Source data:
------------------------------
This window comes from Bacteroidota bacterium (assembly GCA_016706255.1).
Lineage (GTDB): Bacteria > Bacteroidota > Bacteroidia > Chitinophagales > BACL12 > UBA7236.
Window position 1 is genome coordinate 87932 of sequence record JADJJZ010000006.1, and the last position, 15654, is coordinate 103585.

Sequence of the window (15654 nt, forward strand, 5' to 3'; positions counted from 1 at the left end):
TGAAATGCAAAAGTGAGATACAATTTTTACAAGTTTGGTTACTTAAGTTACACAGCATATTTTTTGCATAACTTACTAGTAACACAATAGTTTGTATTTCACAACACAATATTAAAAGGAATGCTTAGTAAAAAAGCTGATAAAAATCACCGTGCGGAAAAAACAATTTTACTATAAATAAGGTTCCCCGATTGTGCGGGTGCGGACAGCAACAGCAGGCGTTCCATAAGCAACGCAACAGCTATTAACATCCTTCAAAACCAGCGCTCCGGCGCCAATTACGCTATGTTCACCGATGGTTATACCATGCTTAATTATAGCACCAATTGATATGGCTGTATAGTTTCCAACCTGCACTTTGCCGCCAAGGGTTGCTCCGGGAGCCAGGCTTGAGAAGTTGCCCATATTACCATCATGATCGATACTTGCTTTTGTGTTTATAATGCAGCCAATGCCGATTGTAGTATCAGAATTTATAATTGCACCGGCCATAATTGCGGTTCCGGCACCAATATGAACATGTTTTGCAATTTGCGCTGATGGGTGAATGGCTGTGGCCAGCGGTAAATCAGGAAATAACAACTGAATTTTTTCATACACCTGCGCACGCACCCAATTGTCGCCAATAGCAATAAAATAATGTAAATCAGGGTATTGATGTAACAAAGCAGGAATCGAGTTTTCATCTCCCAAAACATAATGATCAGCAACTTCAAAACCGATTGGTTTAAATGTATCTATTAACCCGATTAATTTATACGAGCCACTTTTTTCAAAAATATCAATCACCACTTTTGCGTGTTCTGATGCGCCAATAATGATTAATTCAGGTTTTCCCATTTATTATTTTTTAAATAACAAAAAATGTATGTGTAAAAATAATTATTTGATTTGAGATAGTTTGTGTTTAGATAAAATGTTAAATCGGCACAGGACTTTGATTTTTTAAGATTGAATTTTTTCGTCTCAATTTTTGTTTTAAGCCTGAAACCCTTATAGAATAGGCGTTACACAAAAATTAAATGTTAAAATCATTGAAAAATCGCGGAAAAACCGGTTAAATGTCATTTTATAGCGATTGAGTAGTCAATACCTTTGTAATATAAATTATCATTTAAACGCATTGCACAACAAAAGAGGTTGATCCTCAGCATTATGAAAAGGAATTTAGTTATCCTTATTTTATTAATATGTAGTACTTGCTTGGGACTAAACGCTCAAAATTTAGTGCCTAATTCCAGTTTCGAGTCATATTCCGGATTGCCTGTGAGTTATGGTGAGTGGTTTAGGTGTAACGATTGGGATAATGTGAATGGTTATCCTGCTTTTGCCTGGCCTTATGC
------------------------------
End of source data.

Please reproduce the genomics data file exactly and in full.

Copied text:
This window comes from Bacteroidota bacterium (assembly GCA_016706255.1).
Lineage (GTDB): Bacteria > Bacteroidota > Bacteroidia > Chitinophagales > BACL12 > UBA7236.
Window position 1 is genome coordinate 87932 of sequence record JADJJZ010000006.1, and the last position, 15654, is coordinate 103585.

Sequence of the window (15654 nt, forward strand, 5' to 3'; positions counted from 1 at the left end):
TGAAATGCAAAAGTGAGATACAATTTTTACAAGTTTGGTTACTTAAGTTACACAGCATATTTTTTGCATAACTTACTAGTAACACAATAGTTTGTATTTCACAACACAATATTAAAAGGAATGCTTAGTAAAAAAGCTGATAAAAATCACCGTGCGGAAAAAACAATTTTACTATAAATAAGGTTCCCCGATTGTGCGGGTGCGGACAGCAACAGCAGGCGTTCCATAAGCAACGCAACAGCTATTAACATCCTTCAAAACCAGCGCTCCGGCGCCAATTACGCTATGTTCACCGATGGTTATACCATGCTTAATTATAGCACCAATTGATATGGCTGTATAGTTTCCAACCTGCACTTTGCCGCCAAGGGTTGCTCCGGGAGCCAGGCTTGAGAAGTTGCCCATATTACCATCATGATCGATACTTGCTTTTGTGTTTATAATGCAGCCAATGCCGATTGTAGTATCAGAATTTATAATTGCACCGGCCATAATTGCGGTTCCGGCACCAATATGAACATGTTTTGCAATTTGCGCTGATGGGTGAATGGCTGTGGCCAGCGGTAAATCAGGAAATAACAACTGAATTTTTTCATACACCTGCGCACGCACCCAATTGTCGCCAATAGCAATAAAATAATGTAAATCAGGGTATTGATGTAACAAAGCAGGAATCGAGTTTTCATCTCCCAAAACATAATGATCAGCAACTTCAAAACCGATTGGTTTAAATGTATCTATTAACCCGATTAATTTATACGAGCCACTTTTTTCAAAAATATCAATCACCACTTTTGCGTGTTCTGATGCGCCAATAATGATTAATTCAGGTTTTCCCATTTATTATTTTTTAAATAACAAAAAATGTATGTGTAAAAATAATTATTTGATTTGAGATAGTTTGTGTTTAGATAAAATGTTAAATCGGCACAGGACTTTGATTTTTTAAGATTGAATTTTTTCGTCTCAATTTTTGTTTTAAGCCTGAAACCCTTATAGAATAGGCGTTACACAAAAATTAAATGTTAAAATCATTGAAAAATCGCGGAAAAACCGGTTAAATGTCATTTTATAGCGATTGAGTAGTCAATACCTTTGTAATATAAATTATCATTTAAACGCATTGCACAACAAAAGAGGTTGATCCTCAGCATTATGAAAAGGAATTTAGTTATCCTTATTTTATTAATATGTAGTACTTGCTTGGGACTAAACGCTCAAAATTTAGTGCCTAATTCCAGTTTCGAGTCATATTCCGGATTGCCTGTGAGTTATGGTGAGTGGTTTAGGTGTAACGATTGGGATAATGTGAATGGTTATCCTGCTTTTGCCTGGCCTTATGC